Empty symbolism of UN’s blacklist of Boko Haram

 

Nigerian teachers at a rally in Lagos protesting against the abduction of 200 schoolgirls and the killing of 173 of their colleagues by the Islamist Boko Haram group. Getty

Osama Bin Laden must be chuckling from his grave on the ocean floor. In the wake of 9/11 he explicitly targeted Nigeria as a new front-line in his global jihad. When the UN Security Council on Thursday blacklisted Boko Haram alongside al-Qaeda and its other affiliates, Nigeria had formally arrived.

It is the latest in a series of international gestures intended to isolate the group, which provoked international outrage for a series of atrocities including abducting more than 200 Nigerian schoolgirls and threatening to sell them into slavery. But its value is little more than symbolic.

Being on a UN sanctions list means travel bans, arms embargoes and asset freezes. It also means that anybody found to be providing weapons or financing to the extremist sect will be liable for blacklisting too.

But it is difficult to see the practical effect of the measures when neither the Nigerian government nor the UN are entirely sure who Boko Haram’s members are.

As one expert familiar with the group says, the Nigerian security services would struggle to name the top ten current leaders, and even then it would be a list of battle aliases and obscure imams.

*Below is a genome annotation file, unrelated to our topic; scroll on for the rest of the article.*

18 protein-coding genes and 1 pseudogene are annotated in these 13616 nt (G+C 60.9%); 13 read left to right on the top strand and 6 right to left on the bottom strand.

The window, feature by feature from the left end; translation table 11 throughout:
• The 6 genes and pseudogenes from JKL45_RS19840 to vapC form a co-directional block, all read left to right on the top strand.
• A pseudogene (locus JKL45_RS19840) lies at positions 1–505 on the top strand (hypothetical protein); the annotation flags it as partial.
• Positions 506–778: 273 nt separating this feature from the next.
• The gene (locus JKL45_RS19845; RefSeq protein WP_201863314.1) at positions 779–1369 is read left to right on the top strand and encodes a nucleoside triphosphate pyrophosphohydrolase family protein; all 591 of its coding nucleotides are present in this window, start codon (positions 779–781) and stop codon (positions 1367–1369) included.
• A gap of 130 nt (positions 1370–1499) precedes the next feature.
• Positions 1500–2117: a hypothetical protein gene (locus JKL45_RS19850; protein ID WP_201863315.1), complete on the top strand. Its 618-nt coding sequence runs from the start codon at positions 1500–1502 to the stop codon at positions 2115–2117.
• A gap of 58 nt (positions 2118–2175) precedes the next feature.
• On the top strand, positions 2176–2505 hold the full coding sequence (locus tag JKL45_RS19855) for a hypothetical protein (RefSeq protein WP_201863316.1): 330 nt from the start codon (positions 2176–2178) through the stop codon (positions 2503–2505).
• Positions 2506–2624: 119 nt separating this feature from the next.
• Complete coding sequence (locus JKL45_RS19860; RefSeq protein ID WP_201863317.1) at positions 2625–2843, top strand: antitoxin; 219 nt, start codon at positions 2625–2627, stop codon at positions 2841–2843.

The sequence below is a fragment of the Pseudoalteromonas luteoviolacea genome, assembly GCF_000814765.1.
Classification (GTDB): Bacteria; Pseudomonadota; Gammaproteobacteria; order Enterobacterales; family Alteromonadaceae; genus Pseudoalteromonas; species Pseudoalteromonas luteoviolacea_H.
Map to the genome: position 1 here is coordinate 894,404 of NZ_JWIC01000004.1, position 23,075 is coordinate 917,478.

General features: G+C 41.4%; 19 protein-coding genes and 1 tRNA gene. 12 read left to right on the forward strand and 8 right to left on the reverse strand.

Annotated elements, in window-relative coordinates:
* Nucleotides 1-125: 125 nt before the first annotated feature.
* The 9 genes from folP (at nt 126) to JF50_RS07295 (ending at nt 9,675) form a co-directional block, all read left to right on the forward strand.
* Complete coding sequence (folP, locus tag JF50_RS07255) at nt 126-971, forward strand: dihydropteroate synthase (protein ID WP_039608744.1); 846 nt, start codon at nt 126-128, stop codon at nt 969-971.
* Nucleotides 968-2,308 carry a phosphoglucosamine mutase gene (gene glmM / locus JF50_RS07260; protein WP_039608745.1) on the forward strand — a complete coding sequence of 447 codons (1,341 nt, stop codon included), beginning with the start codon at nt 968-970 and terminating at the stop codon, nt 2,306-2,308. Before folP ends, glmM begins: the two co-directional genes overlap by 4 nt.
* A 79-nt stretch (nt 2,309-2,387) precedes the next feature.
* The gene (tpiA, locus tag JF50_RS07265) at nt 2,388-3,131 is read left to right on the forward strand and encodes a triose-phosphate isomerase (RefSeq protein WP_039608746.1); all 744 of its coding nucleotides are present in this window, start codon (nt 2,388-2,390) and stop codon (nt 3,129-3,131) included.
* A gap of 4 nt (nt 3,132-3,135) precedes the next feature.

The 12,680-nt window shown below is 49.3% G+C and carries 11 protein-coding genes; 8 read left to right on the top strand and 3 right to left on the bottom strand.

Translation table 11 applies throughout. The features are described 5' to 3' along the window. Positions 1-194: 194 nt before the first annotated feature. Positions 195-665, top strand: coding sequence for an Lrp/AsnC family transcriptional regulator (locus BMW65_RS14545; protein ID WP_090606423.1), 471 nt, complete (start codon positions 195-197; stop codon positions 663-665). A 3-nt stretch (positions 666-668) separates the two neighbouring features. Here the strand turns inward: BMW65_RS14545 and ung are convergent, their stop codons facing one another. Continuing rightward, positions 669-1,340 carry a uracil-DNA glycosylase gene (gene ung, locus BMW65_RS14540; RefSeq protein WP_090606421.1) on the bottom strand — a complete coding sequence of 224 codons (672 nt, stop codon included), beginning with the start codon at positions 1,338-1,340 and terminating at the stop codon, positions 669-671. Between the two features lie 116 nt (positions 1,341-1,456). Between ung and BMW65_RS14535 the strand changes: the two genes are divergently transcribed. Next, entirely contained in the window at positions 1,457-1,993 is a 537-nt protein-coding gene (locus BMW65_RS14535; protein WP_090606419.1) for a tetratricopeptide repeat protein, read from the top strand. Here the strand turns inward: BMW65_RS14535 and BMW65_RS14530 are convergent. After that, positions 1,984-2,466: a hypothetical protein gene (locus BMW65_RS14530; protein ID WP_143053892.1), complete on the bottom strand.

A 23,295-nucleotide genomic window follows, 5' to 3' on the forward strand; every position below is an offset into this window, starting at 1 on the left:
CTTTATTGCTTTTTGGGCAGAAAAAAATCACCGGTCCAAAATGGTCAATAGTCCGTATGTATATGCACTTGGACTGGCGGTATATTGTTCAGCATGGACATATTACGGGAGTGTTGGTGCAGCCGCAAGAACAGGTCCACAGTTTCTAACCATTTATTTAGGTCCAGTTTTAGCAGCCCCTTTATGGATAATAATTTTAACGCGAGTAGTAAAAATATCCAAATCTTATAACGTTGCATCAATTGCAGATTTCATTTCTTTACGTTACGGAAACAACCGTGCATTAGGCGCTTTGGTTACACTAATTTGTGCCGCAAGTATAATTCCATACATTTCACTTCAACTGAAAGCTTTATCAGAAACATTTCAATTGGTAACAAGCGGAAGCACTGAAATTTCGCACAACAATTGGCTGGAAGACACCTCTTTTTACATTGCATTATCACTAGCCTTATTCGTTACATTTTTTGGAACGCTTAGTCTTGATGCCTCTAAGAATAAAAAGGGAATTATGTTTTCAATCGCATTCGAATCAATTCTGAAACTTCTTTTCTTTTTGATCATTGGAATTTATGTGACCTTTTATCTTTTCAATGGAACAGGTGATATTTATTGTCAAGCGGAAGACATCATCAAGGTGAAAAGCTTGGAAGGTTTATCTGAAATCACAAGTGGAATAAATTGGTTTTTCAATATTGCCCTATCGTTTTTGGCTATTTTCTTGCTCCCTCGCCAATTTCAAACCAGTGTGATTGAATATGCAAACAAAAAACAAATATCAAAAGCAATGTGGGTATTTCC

Nor has a clear picture yet emerged of where the group is getting logistical and financial support, beyond the robbery of banks and army weapons depots that have been rife in Nigeria’s north east in recent years.

Boko Haram members are not banking in places where their assets might be frozen, nor is their semi-desert and mountain hinterland in Niger, Mali, Chad and northern Cameroon a place where travel bans will be effective.

According to Australia’s ambassador to the UN, the move is aimed at “drying up support” for the terrorist group. In at least one constituency – inside the group itself – it could have the opposite effect.

The latest atrocities carried out by Boko Haram have catapulted the group from relative obscurity into the big league of international terrorists. Being blacklisted alongside al-Qaeda leaves the global jihadists within the fragmented group’s mixed bag membership where they want to be.

By the same token, it can be argued that the media frenzy and mobilisation of politicians, first ladies and other celebrities over the kidnapping of the schoolgirls has played into Boko Haram’s hands. It has increased the value of their hostages and given the group international leverage.

There is another irony at play in the UN decision. It is the view of security officials across West Africa that Libya has been the single biggest source of weaponry for jihadist groups such as Boko Haram operating within the semi-desert belt of sub-Saharan Africa.

In the aftermath of the chaotic overthrow of Muammar Gadaffi in 2011, endorsed by the same UN Security Council, an extraordinary array of weaponry from his arsenal was trafficked south into the hands of extremists, with no effective international response.

This is one reason why soldiers on the front line in Nigeria’s remote north-east complain they are outgunned by Boko Haram insurgents’ more sophisticated weapons and technology.

The UN embargo on supplying weapons to the group is akin to closing the door after the proverbial horse has bolted: it has come too late.